People refuse potentially life-saving treatment all the time. When my dad was diagnosed with pancreatic cancer, he refused chemo. I wasn't happy with that decision, but you know what, it was his right to decide that, and I dealt with it. Because it wasn't my choice to make. (And just in case it isn't clear, I believe very much in an adult's right to bodily autonomy, including the right to decide when and how they die.)
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cathshaffer
User: cathshaffer
Date: 2011-03-09 20:54 (UTC)
Subject: (no subject)
You know, seriously, you are using the word context wrong. I don't know what you did in graduate school, but I'm having trouble getting past that. Here's a definition from dictionary.com

http://dictionary.reference.com/browse/context

I know you are not referring to definition 1, because that doesn't make sense. And I know you can't be referring to definition 2, because neither you nor I have access to anything outside the article itself. So I feel you must be trying for definition 3, "the fleshy fibrous body of the pileus in mushrooms."
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Renee Babcock
User: renegade500
Date: 2011-03-09 21:06 (UTC)
Subject: (no subject)
No, I'm not, and wow, really, you won't refute any of my other points (and have sidestepped them a couple times now) and instead get stuck on something unrelated. Okay, I don't see much point in going any further here.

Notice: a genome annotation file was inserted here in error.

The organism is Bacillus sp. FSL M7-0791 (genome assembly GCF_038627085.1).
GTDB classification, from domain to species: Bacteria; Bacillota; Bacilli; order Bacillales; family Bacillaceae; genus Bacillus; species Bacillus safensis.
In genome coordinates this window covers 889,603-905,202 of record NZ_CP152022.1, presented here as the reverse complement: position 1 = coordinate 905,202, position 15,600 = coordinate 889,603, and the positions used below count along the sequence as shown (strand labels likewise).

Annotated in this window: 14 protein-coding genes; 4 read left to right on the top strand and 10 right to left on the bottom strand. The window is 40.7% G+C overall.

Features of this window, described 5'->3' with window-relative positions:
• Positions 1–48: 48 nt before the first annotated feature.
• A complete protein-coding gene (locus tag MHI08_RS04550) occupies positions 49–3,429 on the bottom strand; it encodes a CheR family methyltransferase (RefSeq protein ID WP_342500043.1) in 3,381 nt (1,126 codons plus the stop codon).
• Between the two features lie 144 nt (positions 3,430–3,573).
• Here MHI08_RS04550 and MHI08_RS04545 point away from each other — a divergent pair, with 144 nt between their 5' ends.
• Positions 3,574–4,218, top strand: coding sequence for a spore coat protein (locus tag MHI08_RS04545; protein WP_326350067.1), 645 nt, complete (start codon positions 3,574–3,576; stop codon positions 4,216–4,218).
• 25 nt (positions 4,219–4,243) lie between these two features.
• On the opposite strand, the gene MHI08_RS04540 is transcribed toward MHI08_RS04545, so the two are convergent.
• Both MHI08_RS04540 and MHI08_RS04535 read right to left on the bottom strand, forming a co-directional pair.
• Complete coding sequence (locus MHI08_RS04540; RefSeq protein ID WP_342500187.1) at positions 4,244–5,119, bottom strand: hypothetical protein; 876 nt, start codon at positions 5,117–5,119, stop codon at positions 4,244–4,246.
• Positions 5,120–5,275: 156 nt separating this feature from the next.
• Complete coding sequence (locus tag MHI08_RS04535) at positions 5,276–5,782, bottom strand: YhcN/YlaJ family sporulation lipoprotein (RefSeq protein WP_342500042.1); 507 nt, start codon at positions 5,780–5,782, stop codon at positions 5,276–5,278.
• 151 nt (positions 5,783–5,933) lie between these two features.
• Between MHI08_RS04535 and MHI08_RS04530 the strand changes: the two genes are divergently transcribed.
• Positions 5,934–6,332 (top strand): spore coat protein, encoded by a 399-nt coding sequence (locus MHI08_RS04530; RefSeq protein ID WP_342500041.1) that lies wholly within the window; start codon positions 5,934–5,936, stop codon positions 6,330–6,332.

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cathshaffer
User: cathshaffer
Date: 2011-03-09 21:54 (UTC)
Subject: (no subject)
I refuted your points in my original post. If you would like to be more informed about mental illness and issues of policy, please check out www.nami.org.

As for myself, at this moment I am weary of explaining to people why it is a bad idea to leave mentally ill people alone and let them make their own decisions. I understand you don't believe the woman in the article is mentally ill. You keep referencing the "context," so I can only assume the mushrooms told you that she is fine and it's really the bad government that wants to deprive her of her reproductive rights. I don't agree with you, but I do hope you'll follow the link above and take an interest in mental illness advocacy.
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mlerules: hello cthulhu
User: mlerules
Date: 2011-03-09 15:29 (UTC)
Subject: (no subject)
Keyword:hello cthulhu
Dang "503 Service Unavailable - No server is available to handle this request" error. On the upside, mebbe it means many folks're swarming to sign the petition (GdT&MoM)!

**************************

Qx o' Day: Definitely the latter!

**************************

And the butterfly? trail sounded so promising...mebbe it'll be open again soon. :-(

**************************

People really are entitled to go to hell in their own way, so long as they don't take others with them. Spot on, IMHO. Still, a b!tch of a call to make...

Edited at 2011-03-09 03:31 pm (UTC)
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dionysus1999
User: dionysus1999
Date: 2011-03-09 17:46 (UTC)
Subject: (no subject)
Demigoth, it's a bit less revealing.